Interview of Karel Pinxten, Member of the European Court of Auditors on EU cooperation with Egypt in the field of governance
End production: 18/06/2013 First transmission: 18/06/2013
On 18 June 2013, Karel Pinxten, Member of the European Court of Auditors, gave an interview on EU cooperation with Egypt in the field of governance, in Luxembourg.
Only the original language version is authentic and it prevails in the event of its differing from the translated versions.
||Soundbite by a Journalist (in ENGLISH): So you say EU support for governments in Egypt is well-intentioned but ineffective. Why?
||Soundbite by Karel Pinxten, Member of the European Court of Auditors (in ENGLISH): Well, it is well-intentioned, which means that over the last years the Commission has definitely taken quite a few measures when it gave aid to Egypt. Measures in terms of starting, for example, discussions about human rights, creating a subcommittee, etc., but although the intentions are there, the results are not. So if we compare the intentions and the initiatives taken by the Commission in Egypt over the last years as well under the former regime as another current one, well, the results are not up to the expectations.
||Soundbite by a Journalist (in ENGLISH): But aren’t you being a bit naive here? This is a country in turmoil and you are expecting a nice, tidy audit trail.
||Soundbite by Karel Pinxten (in ENGLISH): Well, we are not naive at all, but I think we have to be realistic and I think we are. If you speak about an audit trail, for example, if you look at the budget of the country of Egypt and you don't find any amounts – provisions – for the expenses of the President, you don't find amounts for the huge expenditure of the military, you find a special fund of 4 billion euro, of which no one knows what it’s meant for, where the money comes from, where the money goes to. So it’s, in these circumstances, absolutely impossible to follow an audit trail. So we are not naive, we are very realistic but I think we have to set minimum standards in terms of human rights, in terms of democracy, in terms of the fight against corruption and in terms of a decent public finance management.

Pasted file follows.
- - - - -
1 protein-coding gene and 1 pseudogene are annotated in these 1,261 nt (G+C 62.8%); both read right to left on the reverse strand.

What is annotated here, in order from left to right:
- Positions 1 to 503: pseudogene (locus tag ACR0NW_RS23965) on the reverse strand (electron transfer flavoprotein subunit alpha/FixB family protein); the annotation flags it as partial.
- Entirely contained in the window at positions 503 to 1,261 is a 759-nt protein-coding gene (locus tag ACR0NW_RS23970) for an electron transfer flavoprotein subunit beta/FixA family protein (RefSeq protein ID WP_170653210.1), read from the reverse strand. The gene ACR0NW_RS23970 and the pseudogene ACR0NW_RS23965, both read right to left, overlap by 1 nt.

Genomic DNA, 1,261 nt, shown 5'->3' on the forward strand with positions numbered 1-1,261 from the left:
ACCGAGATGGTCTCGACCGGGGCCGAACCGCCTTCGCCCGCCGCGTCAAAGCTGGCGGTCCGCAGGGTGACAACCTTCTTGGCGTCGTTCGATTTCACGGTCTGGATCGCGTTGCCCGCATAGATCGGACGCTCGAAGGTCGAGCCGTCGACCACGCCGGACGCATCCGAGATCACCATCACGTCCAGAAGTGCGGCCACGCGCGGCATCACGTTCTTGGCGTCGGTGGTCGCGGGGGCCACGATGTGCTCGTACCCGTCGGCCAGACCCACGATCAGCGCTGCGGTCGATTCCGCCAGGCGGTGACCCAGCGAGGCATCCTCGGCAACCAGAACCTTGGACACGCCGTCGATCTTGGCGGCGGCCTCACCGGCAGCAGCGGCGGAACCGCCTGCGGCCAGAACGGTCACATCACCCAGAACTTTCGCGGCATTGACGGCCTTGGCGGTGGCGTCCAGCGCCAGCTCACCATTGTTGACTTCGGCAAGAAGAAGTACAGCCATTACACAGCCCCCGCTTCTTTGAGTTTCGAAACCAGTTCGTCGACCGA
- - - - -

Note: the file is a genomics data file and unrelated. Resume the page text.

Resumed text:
||Soundbite by a Journalist (in ENGLISH): Ok. In practical terms then, what are your recommendations?
||Soundbite by Karel Pinxten (in ENGLISH): Well… Egypt is a very important country in the area and it is a very important partner for the European Union. In the past, the Commission set forward some conditions for giving aid to the country in terms of human rights, in terms of democracy, in terms of public finance management, in terms of fighting corruption. So what is important is that, if the Commission set forward some conditions that they stick to it that they impose these conditions to those countries, and also to Egypt, if they want to get money from the European taxpayer. So, we have such a thing as European values and if we spent the European taxpayers’ money, the European taxpayer definitely will want these values to get the necessary respect from those who want to have European money.